C - Programming Language
This course covers the basics of programming in C. Work your way through the videos and we'll teach you everything you need to know to start your programming journey!

In One Video

Lesson 31
Author : Mike Dane
Last Updated : November, 2017


C Overview

C is a general purpose, staticly typed, imperative programming language that was founded in 1972 by Dennis Ritchie and Ken Thompson at Bell Labrotories.

C is a low level language meaning it provides constructs which map efficiently to typical machine instructions. Baiscally it’s a more user friendly way to write low level programs. Instead of pulling your hair out writing low level code in an assembly language, you can abstract a lot of the fuss and write equivalent programs in c

Because it’s so low level, many operating system kernals, and even other programming languages are implemented at least in part, using C. And many modern progrmaming languages today borrow syntax and best practices from C.

How C Runs

All c programs must utilize a compiler who’s job is to compile the c code down into machine code readable by the computer. So anytime you want to run a c program you have to compile it first.

C relies on the user to manage the program’s memory, and the syntax of C is largly influenced by the B programming language.

Choosing an IDE

Many developers choose to write C using a basic text editor, but there are also more specilized integrated development enviornments, some of the most popular include Code Blocks, Eclipse and Net Beans.

Code

Printing

Copyprintf("Hello\n");
printf("World");
printf("!\n");

Variables and Data Types

Copy/*
Names are case-sensitive and may begin with:
     letters, _
After, may include
     letters, numbers, _
Convention says
     Start with a lowercase word, then additional words are capitalized
     ex. myFirstVariable
*/
char testGrade = 'A';    // single 8-bit character.
char name[] = "Mike";    // array of characters (string)

// you can make them unsigned by adding "unsigned" prefix
short age0 = 10;         // atleast 16-bits signed integer
int age1 = 20;           // atleast 16-bits signed integer (not smaller than short)
long age2 = 30;          // atleast 32-bits signed integer
long long age3 = 40;     // atleast 64-bits signed integer

float gpa0 = 2.5;       // single percision floating point
double gpa1 = 3.5;       // double-precision floating point
long double gpa2 = 3.5;  // extended-precision floating point

int isTall;             // 0 if false, non-zero if true
isTall = 1;

testGrade = 'F';

printf("%s, your grade is %c \n", name, testGrade);
/*
%c	character
%d	integer number (base 10)
%e	exponential floating-point number
%f	floating-point number
%i	integer (base 10)
%o	octal number (base 8)
%s	a string of characters
%u	unsigned decimal (integer) number
%x	number in hexadecimal (base 16)
%%	print a percent sign
\%	print a percent sign
*/

Casting and Converting

Copyprintf("%d \n", (int)3.14);
printf("%f \n", (double)3 / 2);

Pointers

Copyint num = 10;
printf("%p \n", &num);

int *pNum = #
printf("%p \n", pNum);
printf("%d \n", *pNum);

Numbers

Copyprintf("%d \n", 2 * 3);       // Basic Arithmetic: +, -, /, *
printf("%d \n", 10 % 3);      // Modulus Op. : returns remainder of 10/3
printf("%d \n", 1 + 2 * 3);   // order of operations
printf("%f \n", 10 / 3.0);    // int's and doubles


int num = 10;
num += 100;                   // +=, -=, /=, *=
printf("%d \n",num);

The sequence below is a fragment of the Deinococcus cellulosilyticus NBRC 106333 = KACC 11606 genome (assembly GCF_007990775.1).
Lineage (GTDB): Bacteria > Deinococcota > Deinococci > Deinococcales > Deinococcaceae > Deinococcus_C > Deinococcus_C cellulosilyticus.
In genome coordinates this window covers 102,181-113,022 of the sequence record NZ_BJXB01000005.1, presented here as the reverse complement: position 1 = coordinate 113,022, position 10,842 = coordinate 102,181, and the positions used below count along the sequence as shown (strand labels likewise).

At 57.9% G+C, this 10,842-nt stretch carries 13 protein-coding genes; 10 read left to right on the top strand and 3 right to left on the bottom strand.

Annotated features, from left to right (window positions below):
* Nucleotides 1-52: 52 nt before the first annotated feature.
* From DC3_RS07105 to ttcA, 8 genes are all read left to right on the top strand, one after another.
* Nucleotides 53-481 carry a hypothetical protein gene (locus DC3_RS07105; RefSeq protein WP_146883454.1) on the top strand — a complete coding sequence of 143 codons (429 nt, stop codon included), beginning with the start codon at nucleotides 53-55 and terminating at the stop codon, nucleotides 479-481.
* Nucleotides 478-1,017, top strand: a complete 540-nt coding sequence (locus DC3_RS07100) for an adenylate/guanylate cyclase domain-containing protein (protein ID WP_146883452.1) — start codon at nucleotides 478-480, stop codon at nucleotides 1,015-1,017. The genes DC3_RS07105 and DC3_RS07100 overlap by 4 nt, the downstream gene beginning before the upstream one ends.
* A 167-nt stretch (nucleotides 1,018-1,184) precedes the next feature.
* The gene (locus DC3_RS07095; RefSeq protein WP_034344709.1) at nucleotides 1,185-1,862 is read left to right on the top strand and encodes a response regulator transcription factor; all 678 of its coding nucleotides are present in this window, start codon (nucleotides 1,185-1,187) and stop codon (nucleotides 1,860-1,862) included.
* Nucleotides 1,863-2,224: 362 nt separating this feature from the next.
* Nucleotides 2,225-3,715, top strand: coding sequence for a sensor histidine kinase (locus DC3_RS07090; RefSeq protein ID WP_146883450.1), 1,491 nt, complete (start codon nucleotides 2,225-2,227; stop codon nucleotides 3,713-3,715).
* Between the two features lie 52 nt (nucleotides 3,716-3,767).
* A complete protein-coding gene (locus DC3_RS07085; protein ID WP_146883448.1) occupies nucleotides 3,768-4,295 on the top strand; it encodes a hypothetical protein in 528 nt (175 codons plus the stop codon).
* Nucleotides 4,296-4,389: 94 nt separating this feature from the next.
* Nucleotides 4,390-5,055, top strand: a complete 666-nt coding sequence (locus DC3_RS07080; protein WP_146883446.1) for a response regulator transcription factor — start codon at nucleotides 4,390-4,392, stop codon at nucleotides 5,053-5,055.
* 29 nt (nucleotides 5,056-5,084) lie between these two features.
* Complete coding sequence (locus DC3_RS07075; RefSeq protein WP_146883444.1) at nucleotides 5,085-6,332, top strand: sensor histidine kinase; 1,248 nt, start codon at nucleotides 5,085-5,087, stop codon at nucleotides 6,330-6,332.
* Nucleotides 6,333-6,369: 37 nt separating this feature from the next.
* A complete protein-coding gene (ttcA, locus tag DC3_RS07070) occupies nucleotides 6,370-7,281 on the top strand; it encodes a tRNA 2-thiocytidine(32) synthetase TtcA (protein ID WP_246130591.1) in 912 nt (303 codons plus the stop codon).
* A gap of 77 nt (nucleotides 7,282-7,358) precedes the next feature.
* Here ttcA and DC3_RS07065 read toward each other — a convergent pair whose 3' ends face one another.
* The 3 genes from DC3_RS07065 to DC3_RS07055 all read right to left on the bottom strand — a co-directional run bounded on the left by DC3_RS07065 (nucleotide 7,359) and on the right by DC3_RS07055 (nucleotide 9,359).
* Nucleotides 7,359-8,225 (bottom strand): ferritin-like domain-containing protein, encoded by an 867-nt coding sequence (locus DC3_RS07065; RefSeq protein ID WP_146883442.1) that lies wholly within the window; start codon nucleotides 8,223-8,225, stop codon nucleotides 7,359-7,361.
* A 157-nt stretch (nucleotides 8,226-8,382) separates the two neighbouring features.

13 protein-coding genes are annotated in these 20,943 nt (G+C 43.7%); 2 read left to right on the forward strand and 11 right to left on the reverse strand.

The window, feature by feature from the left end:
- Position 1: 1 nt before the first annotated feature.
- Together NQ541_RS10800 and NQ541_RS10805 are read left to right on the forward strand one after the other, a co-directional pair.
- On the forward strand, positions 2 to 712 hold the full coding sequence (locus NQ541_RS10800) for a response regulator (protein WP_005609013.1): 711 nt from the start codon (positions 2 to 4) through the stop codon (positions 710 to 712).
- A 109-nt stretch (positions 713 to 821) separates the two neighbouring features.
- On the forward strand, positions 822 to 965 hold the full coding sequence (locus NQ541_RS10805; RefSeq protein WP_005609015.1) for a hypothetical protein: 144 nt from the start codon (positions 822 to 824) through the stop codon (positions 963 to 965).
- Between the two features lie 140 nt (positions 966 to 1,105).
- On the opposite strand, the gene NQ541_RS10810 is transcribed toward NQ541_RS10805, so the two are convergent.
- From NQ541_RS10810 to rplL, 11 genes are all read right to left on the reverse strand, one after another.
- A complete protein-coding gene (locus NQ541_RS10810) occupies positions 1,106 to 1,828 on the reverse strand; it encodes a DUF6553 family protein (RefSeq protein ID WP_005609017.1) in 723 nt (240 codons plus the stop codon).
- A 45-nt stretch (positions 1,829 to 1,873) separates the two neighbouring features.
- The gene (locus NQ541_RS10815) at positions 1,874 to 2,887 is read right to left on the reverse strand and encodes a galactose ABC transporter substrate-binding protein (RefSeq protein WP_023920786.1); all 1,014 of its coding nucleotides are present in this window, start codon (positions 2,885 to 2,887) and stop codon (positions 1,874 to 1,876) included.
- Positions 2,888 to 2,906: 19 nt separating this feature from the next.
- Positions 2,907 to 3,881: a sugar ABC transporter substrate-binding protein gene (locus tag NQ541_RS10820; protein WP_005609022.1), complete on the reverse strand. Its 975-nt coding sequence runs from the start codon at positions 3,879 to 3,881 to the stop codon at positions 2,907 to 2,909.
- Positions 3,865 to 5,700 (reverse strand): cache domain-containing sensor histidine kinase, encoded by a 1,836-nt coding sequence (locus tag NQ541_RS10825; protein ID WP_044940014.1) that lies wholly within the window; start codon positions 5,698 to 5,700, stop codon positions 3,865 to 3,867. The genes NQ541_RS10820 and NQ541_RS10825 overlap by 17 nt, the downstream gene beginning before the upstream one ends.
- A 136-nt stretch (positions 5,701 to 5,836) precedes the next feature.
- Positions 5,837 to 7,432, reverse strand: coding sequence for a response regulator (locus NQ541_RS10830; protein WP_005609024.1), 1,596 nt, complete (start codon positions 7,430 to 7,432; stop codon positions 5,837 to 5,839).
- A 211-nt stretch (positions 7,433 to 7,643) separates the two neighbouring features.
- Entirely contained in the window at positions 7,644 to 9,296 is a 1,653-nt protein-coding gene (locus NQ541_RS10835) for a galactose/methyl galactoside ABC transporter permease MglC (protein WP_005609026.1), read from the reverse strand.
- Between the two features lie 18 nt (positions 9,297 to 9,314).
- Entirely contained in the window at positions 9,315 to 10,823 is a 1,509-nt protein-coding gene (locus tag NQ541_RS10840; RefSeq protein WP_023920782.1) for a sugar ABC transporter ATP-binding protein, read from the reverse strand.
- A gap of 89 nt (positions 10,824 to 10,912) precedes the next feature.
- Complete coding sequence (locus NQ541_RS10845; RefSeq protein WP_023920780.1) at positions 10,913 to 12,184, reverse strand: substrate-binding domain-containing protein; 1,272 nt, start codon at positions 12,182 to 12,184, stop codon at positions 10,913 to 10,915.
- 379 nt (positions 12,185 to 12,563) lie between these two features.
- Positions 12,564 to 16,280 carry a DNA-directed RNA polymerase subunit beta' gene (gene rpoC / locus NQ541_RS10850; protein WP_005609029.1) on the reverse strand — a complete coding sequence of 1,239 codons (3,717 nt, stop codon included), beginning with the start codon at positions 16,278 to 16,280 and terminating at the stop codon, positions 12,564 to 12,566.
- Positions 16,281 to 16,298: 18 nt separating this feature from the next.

num++;
printf("%d \n", num);

printf("%f \n", pow(2, 3));
printf("%f \n", sqrt(144));
printf("%f \n", round(2.7));

User Input

Copychar name[10];
printf("Enter your name: ");
fgets(name, 10, stdin);
printf("Hello %s! \n", name);

int age;
printf("Enter your age: ");
scanf("%d", &age);
printf("You are %d \n", age);

char grade;
printf("Enter your grade: ");
scanf("%c", &grade);
printf("You got an %c on the test \n", grade);

double gpa;
printf("Enter your gpa: ");
scanf("%lf", &gpa);
printf("Your gpa is %f \n", gpa);

Arrays

Copy// int luckyNumbers[6];
int luckyNumbers[] = {4, 8, 15, 16, 23, 42};
//        indexes:    0  1  2   3   4   5
luckyNumbers[0] = 90;
printf("%d \n", luckyNumbers[0]);
printf("%d \n", luckyNumbers[1]);

2 Dimensional Arrays

Copy// int  numberGrid[2][3];
int numberGrid[2][3] = { {1, 2, 3}, {4, 5, 6} };
numberGrid[0][1] = 99;

printf("%d \n", numberGrid[0][0]);
printf("%d \n", numberGrid[0][1]);

Functions

Copyint addNumbers(int num1, int num2);

int main(){
     int sum = addNumbers(4, 60);
     printf("%d \n", sum);

     return 0;
}

int addNumbers(int num1, int num2){
     return num1 + num2;
}

If Statements

Copyint isStudent = 0;
int isSmart = 0;

if(isStudent != 0 && isSmart != 0){
     printf("You are a student\n");
} else if(isStudent != 0 && isSmart == 0){
     printf("You are not a smart student\n");
} else {
     printf("You are not a student and not smart\n");
}

// >, <, >=, <=, !=, ==
if(1 > 3){
     printf("number omparison was true\n");
}

if('a' > 'b'){
     printf("character comparison was true\n");
}

Switch Statements

Copychar myGrade = 'A';
switch(myGrade){
     case 'A':
          printf("You Pass\n");
          break;
     case 'F':
          printf("You fail\n");
          break;
     default:
          printf("Invalid grade\n");
}

While Loops

Copyint index = 1;
while(index <= 5){
     printf("%d \n", index);
     index++;
}

index = 1;
do{
     printf("%d \n", index);
     index++;
}while(index <= 5);

For Loops

Copyfor(int i = 0; i < 5; i++){
     printf("%d \n", i);
}

Structs

Copystruct Book{
     char title[100];
     char author[100];
}

int main(){

      struct Book book1;
      book1.numPages = 600;
      strcpy( book1.title, "Harry Potter" );
      strcpy( book1.author, "JK Rowling");

      printf("%s \n", book1.title);

      return 0;
}